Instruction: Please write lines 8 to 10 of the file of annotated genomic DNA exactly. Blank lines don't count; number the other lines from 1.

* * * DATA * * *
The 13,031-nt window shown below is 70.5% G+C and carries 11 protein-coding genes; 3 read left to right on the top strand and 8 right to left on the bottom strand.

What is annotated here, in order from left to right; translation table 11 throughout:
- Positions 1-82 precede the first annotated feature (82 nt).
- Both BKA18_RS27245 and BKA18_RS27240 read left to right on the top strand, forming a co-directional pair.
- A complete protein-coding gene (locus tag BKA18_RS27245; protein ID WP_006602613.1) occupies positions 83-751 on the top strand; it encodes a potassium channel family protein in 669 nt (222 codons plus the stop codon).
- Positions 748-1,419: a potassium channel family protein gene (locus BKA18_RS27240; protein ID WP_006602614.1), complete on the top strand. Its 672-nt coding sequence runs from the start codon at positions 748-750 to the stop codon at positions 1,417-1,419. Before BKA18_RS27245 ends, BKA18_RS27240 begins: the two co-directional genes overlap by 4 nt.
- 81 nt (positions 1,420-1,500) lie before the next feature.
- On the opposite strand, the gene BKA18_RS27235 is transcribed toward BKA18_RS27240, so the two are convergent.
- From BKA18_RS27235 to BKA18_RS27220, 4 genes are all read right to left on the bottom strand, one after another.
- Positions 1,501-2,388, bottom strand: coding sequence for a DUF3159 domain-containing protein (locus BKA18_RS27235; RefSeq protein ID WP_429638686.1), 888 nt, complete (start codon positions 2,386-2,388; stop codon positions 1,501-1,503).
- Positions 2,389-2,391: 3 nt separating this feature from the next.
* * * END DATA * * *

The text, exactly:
- On the opposite strand, the gene BKA18_RS27235 is transcribed toward BKA18_RS27240, so the two are convergent.
- From BKA18_RS27235 to BKA18_RS27220, 4 genes are all read right to left on the bottom strand, one after another.
- Positions 1,501-2,388, bottom strand: coding sequence for a DUF3159 domain-containing protein (locus BKA18_RS27235; RefSeq protein ID WP_429638686.1), 888 nt, complete (start codon positions 2,386-2,388; stop codon positions 1,501-1,503).